Hindi is certainly spoken by the largest group of people in the country. According to the 2011 Census, 528 million or 44 percent of Indians listed Hindi as their mother tongue. Fifty years prior to this, in the 1961 Census, only 30 percent of Indians had listed Hindi as their mother tongue. Increase in Hindi speakers emboldens the BJP and its leaders to ask for a complete switchover to Hindi in all transactional and official communication. It puts other parties in a bind and we have seen soft-Hindutva’s re-run as Hinditva.

The case for or against Hindi is as thorny as parliamentary delimitation, now on hold till after the 2031 Census. Just as citizens in southern India and other states that stabilized population growth fear reduced parliamentary representation, the demand for Hindi makes them worry for one of their basic features of distinctiveness — language. Be it on matters of religious and culinary choices, shrines, educational institutions, matters of identity or even language, it is the minority that faces the prospect of being numerically outnumbered, a far cry from the ethos at the dawn of Independence. This is hardly conducive to furthering a culture of civic peace. That its absence hampers growth and development is well known.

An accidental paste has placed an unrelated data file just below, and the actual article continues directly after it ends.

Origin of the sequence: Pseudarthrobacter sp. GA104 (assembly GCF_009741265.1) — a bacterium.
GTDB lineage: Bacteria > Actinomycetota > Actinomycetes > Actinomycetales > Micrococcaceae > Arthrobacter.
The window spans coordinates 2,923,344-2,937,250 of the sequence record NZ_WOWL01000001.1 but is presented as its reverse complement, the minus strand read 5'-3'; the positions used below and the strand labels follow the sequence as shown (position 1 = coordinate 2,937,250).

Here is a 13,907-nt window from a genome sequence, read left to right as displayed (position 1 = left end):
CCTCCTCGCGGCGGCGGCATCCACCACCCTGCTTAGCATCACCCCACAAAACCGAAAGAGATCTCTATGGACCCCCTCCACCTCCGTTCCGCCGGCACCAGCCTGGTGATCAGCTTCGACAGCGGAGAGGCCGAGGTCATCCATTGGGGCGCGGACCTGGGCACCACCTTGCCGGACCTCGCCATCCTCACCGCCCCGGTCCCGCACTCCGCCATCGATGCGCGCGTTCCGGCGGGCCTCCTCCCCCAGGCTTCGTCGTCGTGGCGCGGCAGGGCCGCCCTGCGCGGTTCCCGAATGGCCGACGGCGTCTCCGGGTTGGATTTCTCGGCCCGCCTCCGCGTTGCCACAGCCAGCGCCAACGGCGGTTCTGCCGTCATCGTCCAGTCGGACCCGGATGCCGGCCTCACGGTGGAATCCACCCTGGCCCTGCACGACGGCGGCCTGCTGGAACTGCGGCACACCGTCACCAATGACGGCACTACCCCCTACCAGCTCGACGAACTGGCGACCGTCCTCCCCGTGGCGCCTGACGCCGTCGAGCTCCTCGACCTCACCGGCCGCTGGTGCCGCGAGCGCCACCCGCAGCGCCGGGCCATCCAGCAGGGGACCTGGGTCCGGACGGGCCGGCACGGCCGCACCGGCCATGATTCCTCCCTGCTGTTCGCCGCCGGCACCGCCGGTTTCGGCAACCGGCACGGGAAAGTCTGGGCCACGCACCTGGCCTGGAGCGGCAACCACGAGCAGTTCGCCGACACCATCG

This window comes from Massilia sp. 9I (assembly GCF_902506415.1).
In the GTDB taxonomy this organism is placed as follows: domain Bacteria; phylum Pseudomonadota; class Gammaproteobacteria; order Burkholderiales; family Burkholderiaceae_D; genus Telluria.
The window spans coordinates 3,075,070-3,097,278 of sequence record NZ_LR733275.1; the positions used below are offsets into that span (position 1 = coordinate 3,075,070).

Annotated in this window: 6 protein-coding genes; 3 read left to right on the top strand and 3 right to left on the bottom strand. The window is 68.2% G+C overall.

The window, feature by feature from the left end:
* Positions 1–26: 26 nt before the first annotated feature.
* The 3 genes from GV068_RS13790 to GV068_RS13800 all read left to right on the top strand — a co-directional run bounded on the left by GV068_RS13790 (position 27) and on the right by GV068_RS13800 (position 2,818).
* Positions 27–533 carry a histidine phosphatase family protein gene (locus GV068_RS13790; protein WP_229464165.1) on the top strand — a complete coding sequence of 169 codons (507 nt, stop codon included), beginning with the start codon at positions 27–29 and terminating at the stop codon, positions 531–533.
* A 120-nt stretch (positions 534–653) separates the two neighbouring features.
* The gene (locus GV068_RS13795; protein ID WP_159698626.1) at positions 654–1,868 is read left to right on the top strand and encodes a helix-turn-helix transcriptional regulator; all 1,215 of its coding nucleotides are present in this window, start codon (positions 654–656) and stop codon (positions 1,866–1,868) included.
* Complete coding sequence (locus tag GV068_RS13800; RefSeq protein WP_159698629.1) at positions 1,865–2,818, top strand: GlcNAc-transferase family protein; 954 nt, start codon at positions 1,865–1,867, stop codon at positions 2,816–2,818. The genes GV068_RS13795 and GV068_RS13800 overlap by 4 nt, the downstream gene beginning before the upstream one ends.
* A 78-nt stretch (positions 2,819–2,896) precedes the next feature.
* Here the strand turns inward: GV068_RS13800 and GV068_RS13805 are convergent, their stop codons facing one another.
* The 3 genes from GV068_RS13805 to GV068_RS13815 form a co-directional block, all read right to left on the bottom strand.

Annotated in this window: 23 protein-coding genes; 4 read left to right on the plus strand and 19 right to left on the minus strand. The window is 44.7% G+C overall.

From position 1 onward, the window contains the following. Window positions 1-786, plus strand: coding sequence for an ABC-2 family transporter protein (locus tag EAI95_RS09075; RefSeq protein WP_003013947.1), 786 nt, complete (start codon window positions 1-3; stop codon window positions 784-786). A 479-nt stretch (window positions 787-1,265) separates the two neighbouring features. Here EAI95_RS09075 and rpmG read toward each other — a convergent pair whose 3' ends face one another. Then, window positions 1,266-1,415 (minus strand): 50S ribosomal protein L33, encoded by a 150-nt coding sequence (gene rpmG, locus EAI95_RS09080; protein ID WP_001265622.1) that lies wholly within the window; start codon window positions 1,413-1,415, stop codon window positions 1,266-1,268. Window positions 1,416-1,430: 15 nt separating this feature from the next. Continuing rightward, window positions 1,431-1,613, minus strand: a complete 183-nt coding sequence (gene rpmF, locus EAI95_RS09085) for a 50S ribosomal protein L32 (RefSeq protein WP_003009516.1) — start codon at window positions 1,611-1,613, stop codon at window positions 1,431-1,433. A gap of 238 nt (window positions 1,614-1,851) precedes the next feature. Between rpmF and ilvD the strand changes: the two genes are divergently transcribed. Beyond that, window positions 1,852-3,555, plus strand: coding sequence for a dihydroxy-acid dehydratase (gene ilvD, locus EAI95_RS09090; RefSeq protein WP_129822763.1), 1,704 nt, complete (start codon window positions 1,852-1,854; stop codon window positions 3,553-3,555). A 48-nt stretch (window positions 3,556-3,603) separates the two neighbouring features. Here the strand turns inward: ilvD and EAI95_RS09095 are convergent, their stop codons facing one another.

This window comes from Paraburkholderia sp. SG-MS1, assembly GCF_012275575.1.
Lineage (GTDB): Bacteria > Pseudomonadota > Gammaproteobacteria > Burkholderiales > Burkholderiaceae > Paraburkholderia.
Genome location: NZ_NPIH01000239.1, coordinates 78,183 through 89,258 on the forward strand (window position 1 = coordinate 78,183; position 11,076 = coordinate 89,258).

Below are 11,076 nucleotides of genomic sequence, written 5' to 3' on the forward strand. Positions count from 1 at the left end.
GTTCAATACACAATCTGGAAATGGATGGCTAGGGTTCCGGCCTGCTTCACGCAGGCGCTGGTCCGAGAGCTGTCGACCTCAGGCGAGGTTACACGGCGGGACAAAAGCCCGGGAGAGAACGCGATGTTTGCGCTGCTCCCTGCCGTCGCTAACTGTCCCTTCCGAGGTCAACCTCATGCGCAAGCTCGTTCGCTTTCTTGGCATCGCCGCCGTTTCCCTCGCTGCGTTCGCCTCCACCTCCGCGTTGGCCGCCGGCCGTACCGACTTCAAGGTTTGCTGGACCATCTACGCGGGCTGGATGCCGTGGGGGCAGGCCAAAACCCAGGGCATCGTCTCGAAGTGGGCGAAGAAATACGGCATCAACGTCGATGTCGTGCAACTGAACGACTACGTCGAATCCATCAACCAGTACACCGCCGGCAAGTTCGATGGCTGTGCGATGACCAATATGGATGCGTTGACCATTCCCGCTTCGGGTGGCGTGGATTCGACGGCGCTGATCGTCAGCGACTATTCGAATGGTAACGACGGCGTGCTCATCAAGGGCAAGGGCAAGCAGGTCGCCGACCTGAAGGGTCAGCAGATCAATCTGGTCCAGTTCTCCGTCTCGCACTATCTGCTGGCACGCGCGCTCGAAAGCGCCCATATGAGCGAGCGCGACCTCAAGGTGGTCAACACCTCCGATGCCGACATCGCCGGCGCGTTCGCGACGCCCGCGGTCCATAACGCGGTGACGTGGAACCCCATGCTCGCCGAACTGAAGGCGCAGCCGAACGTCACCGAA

Language remains an emotive issue. In the past 75 years English is notionally ‘less’ foreign and Hindi is used ‘more’ to navigate daily communication and interactive needs. Yet, the rooting for ‘own’ or mother language has not diminished, especially as identity has become central to politics. People of non-Hindi speaking states prefer multiple options and making a choice depending on necessity, not being dictated by a hegemonic leadership. Because the BJP continues to electorally depend on maximizing its core constituency, it incessantly conveys to them success in ‘subjugating’ the other — Muslims in most cases but when its leaders make pronouncements like that of the home minister, linguistic minorities too grow anxious.


The writer is a NCR-based author and journalist. His latest book is The Demolition and the Verdict: Ayodhya and the Project to Reconfigure India. His other books include The RSS: Icons of the Indian Right and Narendra Modi: The Man, The Times. He tweets at @NilanjanUdwin